Interview: Italy's cultural heritage falling down because of neglect: expert

09:14, December 17, 2010      

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Some of Italy's historical monuments and sites are unfortunately crumbling to pieces because of a persisting neglect and a general attitude which leads to ignoring the rich cultural heritage of the country, an expert told Xinhua in an interview.

"Paradoxically it's a cultural matter: we have so many historical sites to preserve that we tend to forget the richness we have even if it lies beneath our eyes," said Roberto Bruni, an historian and founder of an association that spreads awareness on Italy's most important historical periods.

"The problem of conserving and preserving in the best ways possible monuments and locations is continuously postponed. And this is a real tragedy because on top of the human carelessness, there are also other external factors like the bad weather which further jeopardize the integrity of Italy's immense cultural patrimony," he explained.

It has been a bad year for Italy's top tourist attractions.

Last month, three awful collapses occurred in the world famous archaeological site of Pompeii. First the famous Gladiators' Room, one of the most well-kept and frescoed parts of the area, fell to the ground. Then an external garden wall in the House of the Moralist came down, followed the day after by the collapse of other two walls, one of them inside the so-called "Small Brothel," usually closed to the public.

These structures in Pompeii practically disintegrated because of a mortal blend: a long-lasting neglect of the central and local authorities responsible of maintaining the archaeological area, water infiltration due to seasonal heavy rains and imprisoned wall humidity, stressed Bruni.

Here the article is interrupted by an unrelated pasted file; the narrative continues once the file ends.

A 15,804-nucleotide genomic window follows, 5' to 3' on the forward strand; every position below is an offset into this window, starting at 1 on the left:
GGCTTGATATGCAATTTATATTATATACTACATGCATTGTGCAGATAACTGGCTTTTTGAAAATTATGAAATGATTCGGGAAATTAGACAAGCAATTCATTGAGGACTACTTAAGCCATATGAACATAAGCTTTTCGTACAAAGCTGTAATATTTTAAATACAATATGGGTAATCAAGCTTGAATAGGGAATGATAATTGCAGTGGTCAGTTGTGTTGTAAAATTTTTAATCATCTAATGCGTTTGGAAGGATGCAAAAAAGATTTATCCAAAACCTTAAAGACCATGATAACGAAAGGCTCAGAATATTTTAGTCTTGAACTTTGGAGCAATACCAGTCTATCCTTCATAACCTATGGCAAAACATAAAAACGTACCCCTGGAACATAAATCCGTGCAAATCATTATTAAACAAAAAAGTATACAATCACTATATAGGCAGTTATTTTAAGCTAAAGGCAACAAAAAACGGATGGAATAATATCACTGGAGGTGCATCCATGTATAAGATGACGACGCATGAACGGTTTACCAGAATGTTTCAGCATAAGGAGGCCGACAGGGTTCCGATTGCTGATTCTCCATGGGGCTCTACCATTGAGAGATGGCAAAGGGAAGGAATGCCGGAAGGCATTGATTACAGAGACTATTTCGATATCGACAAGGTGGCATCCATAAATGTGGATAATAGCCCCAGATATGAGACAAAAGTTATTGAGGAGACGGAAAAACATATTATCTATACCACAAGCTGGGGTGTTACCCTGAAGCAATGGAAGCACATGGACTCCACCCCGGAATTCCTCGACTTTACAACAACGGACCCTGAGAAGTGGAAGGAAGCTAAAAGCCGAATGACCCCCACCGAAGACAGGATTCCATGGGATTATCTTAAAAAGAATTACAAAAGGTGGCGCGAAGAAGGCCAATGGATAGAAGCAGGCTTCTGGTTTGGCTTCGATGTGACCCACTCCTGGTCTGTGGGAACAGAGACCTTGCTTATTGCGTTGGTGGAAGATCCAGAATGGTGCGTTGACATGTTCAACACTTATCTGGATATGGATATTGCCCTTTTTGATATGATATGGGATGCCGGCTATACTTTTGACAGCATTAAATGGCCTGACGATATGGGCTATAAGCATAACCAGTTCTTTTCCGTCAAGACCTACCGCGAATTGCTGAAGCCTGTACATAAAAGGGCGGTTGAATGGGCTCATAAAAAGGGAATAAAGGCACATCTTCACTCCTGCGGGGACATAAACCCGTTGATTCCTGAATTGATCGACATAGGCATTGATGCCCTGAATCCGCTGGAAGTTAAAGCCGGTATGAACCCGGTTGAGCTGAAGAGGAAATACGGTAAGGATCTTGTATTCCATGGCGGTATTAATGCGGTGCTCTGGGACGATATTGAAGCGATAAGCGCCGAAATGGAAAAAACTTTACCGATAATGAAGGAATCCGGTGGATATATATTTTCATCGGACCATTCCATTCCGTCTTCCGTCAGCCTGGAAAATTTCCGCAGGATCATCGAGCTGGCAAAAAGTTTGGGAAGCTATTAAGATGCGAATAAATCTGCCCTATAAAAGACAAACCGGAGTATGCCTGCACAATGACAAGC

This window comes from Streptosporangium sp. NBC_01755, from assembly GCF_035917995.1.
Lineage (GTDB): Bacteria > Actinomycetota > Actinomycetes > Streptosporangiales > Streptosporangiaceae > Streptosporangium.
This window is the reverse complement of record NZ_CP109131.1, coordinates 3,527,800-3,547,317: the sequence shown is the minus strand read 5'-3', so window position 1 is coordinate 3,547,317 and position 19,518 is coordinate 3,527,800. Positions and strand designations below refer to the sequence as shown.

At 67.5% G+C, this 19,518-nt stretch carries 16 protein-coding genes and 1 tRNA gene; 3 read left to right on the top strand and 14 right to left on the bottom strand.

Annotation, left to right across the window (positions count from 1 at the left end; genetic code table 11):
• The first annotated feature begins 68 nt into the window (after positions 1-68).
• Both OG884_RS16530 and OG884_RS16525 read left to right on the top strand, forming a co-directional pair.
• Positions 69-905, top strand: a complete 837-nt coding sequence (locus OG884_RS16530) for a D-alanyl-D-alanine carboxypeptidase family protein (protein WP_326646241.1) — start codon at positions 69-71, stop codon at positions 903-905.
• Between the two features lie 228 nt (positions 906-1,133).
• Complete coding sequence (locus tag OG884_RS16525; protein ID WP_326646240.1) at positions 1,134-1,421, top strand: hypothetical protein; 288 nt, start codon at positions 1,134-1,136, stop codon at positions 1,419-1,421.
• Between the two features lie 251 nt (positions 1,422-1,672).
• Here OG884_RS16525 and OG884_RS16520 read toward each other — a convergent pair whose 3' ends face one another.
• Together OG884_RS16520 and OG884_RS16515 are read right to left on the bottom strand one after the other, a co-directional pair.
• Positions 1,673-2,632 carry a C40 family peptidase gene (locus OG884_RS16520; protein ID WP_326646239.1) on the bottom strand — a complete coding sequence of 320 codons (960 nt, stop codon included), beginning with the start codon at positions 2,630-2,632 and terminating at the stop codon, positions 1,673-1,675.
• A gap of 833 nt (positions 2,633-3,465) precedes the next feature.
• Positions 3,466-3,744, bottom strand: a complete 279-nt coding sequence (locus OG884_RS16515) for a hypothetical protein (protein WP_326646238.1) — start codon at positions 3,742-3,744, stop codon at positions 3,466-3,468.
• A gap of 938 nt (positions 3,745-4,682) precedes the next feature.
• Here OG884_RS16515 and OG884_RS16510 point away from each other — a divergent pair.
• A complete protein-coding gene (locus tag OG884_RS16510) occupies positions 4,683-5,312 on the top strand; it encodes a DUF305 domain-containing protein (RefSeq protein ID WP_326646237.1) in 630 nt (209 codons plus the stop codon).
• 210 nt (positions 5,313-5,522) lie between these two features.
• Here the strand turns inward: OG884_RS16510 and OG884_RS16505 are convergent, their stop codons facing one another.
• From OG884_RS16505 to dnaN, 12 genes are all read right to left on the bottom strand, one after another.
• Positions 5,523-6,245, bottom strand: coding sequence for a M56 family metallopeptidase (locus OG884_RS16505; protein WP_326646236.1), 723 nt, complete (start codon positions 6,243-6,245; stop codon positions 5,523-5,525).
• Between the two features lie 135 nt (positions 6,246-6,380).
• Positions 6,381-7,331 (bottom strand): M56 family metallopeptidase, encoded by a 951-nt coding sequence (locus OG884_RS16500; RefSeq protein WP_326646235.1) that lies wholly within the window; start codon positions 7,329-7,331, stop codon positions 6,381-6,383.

To avoid future similar incidents, the Culture Ministry is working on the creation of a special foundation which will preserve and valorize the site, constantly monitoring its state. The foundation will be jointly run by public and private bodies, as for other important monuments in Italy such as Turin's Egyptian Museum.

But the problem is far from being solved. Bruni said he agreed on the need to open up to private sponsors in preserving monuments and sites, so long as it would not turn into a mere "commercial spot activity."

Pompeii was not alone in terms of damage. Several weeks ago one of the external turret walls of the majestic, medieval stone castle of Combiano near the city of Parma in northern Italy, which is partially exploited as a luxury resort center, crumbled because of neglect and rain. The local authorities have already allocated some 300 million euros (about 396.9 million U.S. dollars) to rebuild it but more resources are needed.

"Monuments don't collapse in one single day, all of a sudden," said the expert. "It takes much more time. They suffer a long degradation primarily depending upon human neglect. It's the decades-long human carelessness that yields in time disastrous outcomes. Then, of course, the rain and weather deal the heavy, final blow and the unstable historical sites crumble to pieces."

Bruni believes the best way to defend Italy's cultural patrimony is to "fight on a daily base to spread awareness and knowledge on Italy's past history and thus destroy oblivion."

The historian has spent his entire life studying and informing the public of Rome's nationalist revival that led to the country's unification in the 19th Century thanks to the fundamental role played by a group of poor, young boys that liberated the city from foreigners sacrificing their lives. His association, called " Righetto's Friends", is dedicated to the memory of one of these brave youngsters.

"The magnificent statues of Giuseppe Garibaldi, the revolutionary hero who unified Italy, are falling to pieces and no one seems to care. But this is outrageous because it's part of our collective memory", Bruni said.

Source: Xinhua
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